Necessary Illusions Copyright © 1989 by Noam Chomsky
Chapter 4: Adjuncts of Government Segment 2/10
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Turning to El Salvador, we find that the pattern is sharply reversed. Here, the guerrillas were castigated as Marxist terrorists, and the official line, as laid forth in New York Times editorials, was that things were improving under the democratic government of "the honorable Mr. Duarte," "the honest, reform-minded Christian Democrat," who is desperately trying to lead his people to a better life while "beset by implacable extremes," though he may have been "less than rigorous in bringing death squad operatives to judicial account" (in translation: he has done nothing to curb the security forces he praises for their "valiant service alongside the people against subversion" while conceding quietly that "the masses were with the guerrillas" when he assumed the role of front man for the war against the population). News reporting was similar in style. Duarte was portrayed in the major media as a victim, not as the willing agent whose role was to ensure adequate congressional funding for the state terrorists whom he protected. Analyzing over 800 articles in the major dailies from March 1984 through October 1985, journalist Marc Cooper found a consistent pattern of suppressing massive atrocities and "singing the praise of Administration policy." There were hundreds of column inches lauding Duarte's promises to end the rampant state terror conducted under his aegis, but virtually nothing on his actual record of apologetics for state terror and service to it, and not a single article "analyzing the nature of Duarte's alliance with the military establishment," the effective rulers.11

In the editorials reviewed over six and a half years, the Times never mentioned such matters as the assassination of Archbishop Romero or the raid by the security forces on the legal aid office of the archbishopric to destroy evidence implicating them in the assassination; the destruction and closure of the university by the army, with many killed; the physical destruction of the independent media and the murder and expulsion of their editors and publishers; or the Salvadoran state of siege from March 1980 when Duarte joined the junta, under which the atrocities were conducted with his backing and constant apologetics. In contrast, when Nicaragua declared a state of siege on October 15, 1985, the Times bitterly condemned this demonstration of Nicaragua's lack of "respect for democracy and human rights," dismissing with contempt "President Ortega's claim that the crackdown is the fault of `the brutal aggression by North America and its internal allies'"; the renewal of El Salvador's far more draconian state of siege two days later received no mention. The events ignored in the editorials were also largely suppressed or falsified in the news columns.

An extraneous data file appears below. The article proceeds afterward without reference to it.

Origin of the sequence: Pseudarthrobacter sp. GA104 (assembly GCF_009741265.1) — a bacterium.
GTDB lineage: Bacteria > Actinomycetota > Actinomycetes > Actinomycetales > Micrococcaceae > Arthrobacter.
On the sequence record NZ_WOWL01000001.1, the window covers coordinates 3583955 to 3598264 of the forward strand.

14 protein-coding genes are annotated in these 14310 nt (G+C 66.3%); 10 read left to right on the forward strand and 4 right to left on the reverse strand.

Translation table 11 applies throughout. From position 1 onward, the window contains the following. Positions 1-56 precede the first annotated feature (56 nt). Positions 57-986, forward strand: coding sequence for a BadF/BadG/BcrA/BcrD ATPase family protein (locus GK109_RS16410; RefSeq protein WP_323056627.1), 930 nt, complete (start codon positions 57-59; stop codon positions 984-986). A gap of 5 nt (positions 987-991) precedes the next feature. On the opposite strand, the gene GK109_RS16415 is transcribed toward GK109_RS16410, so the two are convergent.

There was no hint or concern in the editorials, and little (if any) reporting, about the fact that "since 1981 the Salvadoran press has either supported the government or criticized it from a right-wing perspective," avoiding "stories critical of government forces from a human rights standpoint," as observed in an Americas Watch review of freedom of the press. The political opposition had been murdered by Duarte's security forces or had fled the country, so there was no need to report or comment on their problems.12 Similarly, no second thoughts were aroused by the fact that one of the leading murderers was selected to be Duarte's Minister of Defense, having completed his service as director of the National Guard. Earlier, he had coolly explained that "the armed forces are prepared to kill 200,000-300,000, if that's what it takes to stop a Communist takeover," and he had acted accordingly as the Guard under his command administered its "pedagogy of terror." When he was named Defense Minister, this mass murderer and torturer was described by the New York Times as "a soft-spoken, amiable man who has a reputation as an excellent administrator." Conceding that the Guard under his command had been responsible for horrible atrocities, including the rape and murder of four American churchwomen and the assassination of two U.S. labor advisors, the Times adds that "in his defense, others contend that under his command the National Guard's reputation has improved to the point where it is no longer considered the most abusive of Salvador's three security forces" -- an impressive achievement, doubtless.13

With regard to Nicaragua, in contrast, the typical pattern was for the state propaganda services to concoct some charge that the media would then prominently and uncritically relay. Occasionally, when the charges were recognized to be too outlandish, a mild disclaimer might appear on the inside pages. Often the charges persisted even when they were acknowledged to be groundless or even sheer fabrication, a pattern that has also been well documented in the case of other official enemies.14